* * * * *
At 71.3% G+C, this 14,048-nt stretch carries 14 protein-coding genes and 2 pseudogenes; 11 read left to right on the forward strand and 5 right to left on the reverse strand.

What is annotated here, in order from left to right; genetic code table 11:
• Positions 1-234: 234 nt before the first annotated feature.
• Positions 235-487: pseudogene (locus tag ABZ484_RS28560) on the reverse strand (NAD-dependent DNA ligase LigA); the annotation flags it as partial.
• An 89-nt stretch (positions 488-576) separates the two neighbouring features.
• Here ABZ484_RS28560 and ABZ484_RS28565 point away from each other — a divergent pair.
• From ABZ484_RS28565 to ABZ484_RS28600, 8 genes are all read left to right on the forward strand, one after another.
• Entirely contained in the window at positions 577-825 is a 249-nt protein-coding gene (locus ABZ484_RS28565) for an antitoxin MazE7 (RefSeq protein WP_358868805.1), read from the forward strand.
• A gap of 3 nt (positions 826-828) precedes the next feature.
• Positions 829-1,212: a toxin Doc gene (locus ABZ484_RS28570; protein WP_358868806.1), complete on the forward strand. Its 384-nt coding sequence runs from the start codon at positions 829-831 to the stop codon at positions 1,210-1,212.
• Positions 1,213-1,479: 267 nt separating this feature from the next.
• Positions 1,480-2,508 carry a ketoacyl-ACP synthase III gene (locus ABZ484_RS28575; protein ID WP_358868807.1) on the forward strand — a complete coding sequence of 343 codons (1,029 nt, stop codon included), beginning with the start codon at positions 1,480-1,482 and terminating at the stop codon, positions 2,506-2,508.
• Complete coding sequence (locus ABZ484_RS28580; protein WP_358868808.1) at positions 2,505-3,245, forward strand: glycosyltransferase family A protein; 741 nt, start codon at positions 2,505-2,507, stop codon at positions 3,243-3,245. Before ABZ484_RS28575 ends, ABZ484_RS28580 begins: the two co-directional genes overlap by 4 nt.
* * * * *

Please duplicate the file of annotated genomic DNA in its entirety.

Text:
At 71.3% G+C, this 14,048-nt stretch carries 14 protein-coding genes and 2 pseudogenes; 11 read left to right on the forward strand and 5 right to left on the reverse strand.

What is annotated here, in order from left to right; genetic code table 11:
• Positions 1-234: 234 nt before the first annotated feature.
• Positions 235-487: pseudogene (locus tag ABZ484_RS28560) on the reverse strand (NAD-dependent DNA ligase LigA); the annotation flags it as partial.
• An 89-nt stretch (positions 488-576) separates the two neighbouring features.
• Here ABZ484_RS28560 and ABZ484_RS28565 point away from each other — a divergent pair.
• From ABZ484_RS28565 to ABZ484_RS28600, 8 genes are all read left to right on the forward strand, one after another.
• Entirely contained in the window at positions 577-825 is a 249-nt protein-coding gene (locus ABZ484_RS28565) for an antitoxin MazE7 (RefSeq protein WP_358868805.1), read from the forward strand.
• A gap of 3 nt (positions 826-828) precedes the next feature.
• Positions 829-1,212: a toxin Doc gene (locus ABZ484_RS28570; protein WP_358868806.1), complete on the forward strand. Its 384-nt coding sequence runs from the start codon at positions 829-831 to the stop codon at positions 1,210-1,212.
• Positions 1,213-1,479: 267 nt separating this feature from the next.
• Positions 1,480-2,508 carry a ketoacyl-ACP synthase III gene (locus ABZ484_RS28575; protein ID WP_358868807.1) on the forward strand — a complete coding sequence of 343 codons (1,029 nt, stop codon included), beginning with the start codon at positions 1,480-1,482 and terminating at the stop codon, positions 2,506-2,508.
• Complete coding sequence (locus ABZ484_RS28580; protein WP_358868808.1) at positions 2,505-3,245, forward strand: glycosyltransferase family A protein; 741 nt, start codon at positions 2,505-2,507, stop codon at positions 3,243-3,245. Before ABZ484_RS28575 ends, ABZ484_RS28580 begins: the two co-directional genes overlap by 4 nt.